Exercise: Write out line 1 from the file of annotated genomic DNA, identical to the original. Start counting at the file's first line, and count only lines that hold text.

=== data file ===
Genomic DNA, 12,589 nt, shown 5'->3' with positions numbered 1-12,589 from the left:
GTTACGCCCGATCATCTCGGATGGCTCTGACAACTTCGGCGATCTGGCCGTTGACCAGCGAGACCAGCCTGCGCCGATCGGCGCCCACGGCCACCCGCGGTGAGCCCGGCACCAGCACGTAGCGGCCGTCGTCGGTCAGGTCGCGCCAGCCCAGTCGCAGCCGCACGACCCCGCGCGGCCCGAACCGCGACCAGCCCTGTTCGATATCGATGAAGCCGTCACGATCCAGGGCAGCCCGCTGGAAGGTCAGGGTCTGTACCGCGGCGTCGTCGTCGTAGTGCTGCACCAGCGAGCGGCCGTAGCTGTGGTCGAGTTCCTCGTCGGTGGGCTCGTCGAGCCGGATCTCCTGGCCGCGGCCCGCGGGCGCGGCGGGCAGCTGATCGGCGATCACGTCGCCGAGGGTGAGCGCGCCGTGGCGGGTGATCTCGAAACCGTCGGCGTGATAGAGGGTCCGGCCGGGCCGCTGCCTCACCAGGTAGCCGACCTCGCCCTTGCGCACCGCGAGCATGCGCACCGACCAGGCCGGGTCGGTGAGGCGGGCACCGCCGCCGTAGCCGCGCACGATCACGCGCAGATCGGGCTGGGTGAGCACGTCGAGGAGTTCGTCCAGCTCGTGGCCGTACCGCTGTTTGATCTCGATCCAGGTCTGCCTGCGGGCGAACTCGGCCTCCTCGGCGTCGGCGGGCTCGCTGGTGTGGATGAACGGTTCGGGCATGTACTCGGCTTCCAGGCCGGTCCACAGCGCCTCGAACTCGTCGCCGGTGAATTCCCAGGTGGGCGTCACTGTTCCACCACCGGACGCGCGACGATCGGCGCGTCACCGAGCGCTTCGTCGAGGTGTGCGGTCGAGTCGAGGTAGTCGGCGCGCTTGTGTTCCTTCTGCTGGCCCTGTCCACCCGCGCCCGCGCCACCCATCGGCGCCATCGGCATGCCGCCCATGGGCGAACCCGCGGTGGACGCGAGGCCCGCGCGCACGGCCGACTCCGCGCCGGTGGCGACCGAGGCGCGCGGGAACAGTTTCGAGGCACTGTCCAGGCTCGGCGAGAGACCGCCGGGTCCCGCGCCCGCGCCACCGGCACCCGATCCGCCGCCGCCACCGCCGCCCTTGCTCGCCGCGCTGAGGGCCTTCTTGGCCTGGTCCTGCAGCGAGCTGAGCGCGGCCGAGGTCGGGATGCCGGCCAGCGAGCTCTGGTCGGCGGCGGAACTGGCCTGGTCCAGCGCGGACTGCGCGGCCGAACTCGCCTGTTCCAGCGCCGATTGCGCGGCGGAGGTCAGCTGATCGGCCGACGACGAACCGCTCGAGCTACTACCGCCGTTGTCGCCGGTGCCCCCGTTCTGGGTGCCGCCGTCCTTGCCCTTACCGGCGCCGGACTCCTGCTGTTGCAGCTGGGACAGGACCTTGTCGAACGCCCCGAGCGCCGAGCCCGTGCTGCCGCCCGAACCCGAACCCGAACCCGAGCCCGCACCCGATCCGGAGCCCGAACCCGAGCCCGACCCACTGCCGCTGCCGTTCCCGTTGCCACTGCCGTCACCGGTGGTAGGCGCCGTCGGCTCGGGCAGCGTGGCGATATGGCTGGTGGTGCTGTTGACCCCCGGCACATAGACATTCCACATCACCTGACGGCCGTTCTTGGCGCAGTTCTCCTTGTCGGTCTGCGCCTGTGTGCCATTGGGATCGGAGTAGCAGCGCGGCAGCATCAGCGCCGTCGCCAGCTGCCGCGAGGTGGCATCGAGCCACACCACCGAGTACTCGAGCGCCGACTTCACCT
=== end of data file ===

Genomic DNA, 12,589 nt, shown 5'->3' with positions numbered 1-12,589 from the left: